CIM was founded when electricity, the internal combustion engine and the automobile were starting to be used on a large scale; the Yukon gold rush had just started; and global demand for metals and minerals was increasing, all of which allowed Canada’s natural resource sector to thrive and diversify.
With the rapid discovery of mineral deposits and technological advances in 19th century Canada, mining men began to form local organizations to provide outlets for professionals to discuss their work and to combat legislation considered to be threatening to the mining industry. Provincial mining associations began cropping up in the 1890s, and in 1896, miners from Quebec, Ontario, Nova Scotia, and British Columbia joined together to create the Federated Canadian Mining Institute. In 1898, it was reorganized as the Canadian Mining Institute (CIM).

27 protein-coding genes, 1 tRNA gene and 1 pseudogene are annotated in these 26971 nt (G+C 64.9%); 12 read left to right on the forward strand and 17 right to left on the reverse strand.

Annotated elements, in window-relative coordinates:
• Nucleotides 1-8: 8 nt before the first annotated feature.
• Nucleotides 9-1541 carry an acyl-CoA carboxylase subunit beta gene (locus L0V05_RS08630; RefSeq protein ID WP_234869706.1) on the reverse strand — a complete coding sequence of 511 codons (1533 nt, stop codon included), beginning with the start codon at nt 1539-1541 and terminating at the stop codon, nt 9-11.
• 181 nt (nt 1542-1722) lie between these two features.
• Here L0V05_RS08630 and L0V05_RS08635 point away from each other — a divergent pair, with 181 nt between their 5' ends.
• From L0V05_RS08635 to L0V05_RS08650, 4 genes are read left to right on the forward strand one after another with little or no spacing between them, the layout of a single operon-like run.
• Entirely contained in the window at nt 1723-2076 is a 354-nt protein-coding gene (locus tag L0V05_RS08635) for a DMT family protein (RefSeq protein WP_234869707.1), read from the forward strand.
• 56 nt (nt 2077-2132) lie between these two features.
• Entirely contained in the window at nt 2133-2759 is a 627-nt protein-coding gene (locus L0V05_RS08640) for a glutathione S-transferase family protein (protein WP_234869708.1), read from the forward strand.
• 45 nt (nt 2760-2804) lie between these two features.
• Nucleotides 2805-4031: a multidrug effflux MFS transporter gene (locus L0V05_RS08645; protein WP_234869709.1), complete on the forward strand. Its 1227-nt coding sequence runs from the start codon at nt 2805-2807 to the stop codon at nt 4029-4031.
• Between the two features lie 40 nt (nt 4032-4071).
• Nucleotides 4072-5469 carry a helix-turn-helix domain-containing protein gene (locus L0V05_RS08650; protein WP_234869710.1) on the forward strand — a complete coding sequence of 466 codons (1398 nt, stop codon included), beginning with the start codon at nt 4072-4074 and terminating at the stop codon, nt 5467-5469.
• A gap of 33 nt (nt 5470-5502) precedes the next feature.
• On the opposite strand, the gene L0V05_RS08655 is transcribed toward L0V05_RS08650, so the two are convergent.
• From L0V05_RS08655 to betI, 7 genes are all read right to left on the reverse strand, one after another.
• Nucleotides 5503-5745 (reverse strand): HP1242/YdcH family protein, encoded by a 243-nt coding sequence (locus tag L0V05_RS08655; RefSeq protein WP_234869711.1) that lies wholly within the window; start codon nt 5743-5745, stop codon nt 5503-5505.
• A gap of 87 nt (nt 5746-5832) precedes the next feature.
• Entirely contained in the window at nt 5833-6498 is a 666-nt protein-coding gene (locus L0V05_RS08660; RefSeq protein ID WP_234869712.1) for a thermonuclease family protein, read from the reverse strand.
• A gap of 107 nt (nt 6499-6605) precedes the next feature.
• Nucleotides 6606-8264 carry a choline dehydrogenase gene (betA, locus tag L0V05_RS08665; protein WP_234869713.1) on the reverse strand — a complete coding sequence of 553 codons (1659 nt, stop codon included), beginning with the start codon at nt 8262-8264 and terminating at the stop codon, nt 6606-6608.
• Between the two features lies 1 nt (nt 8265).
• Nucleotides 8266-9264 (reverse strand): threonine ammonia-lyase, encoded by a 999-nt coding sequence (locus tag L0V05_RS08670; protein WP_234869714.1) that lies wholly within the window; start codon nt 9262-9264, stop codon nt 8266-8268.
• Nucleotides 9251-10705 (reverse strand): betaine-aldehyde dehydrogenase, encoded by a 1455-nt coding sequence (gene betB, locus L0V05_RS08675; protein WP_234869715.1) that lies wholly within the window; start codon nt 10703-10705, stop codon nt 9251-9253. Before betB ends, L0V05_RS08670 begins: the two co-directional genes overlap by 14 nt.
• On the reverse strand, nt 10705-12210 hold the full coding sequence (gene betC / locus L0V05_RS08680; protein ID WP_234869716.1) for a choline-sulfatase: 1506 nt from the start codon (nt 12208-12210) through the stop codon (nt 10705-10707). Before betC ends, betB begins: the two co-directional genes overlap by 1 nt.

CIM’s objective was “to promote … the economical production of valuable minerals and metals, by means of meetings for the reading and discussion of technical papers, and the subsequent distribution of such information … through the medium of publications. To take concerted action upon such matters as affect the mining and metallurgical industries of … Canada. To encourage and promote these industries by all lawful and honourable means.”
Over the decades CIM has evolved—changing its name to the Canadian Institute of Mining and Metallurgy in 1920 then again to the Canadian Institute of Mining, Metallurgy and Petroleum in 1990—but its goals have remained the same for the past 125 years.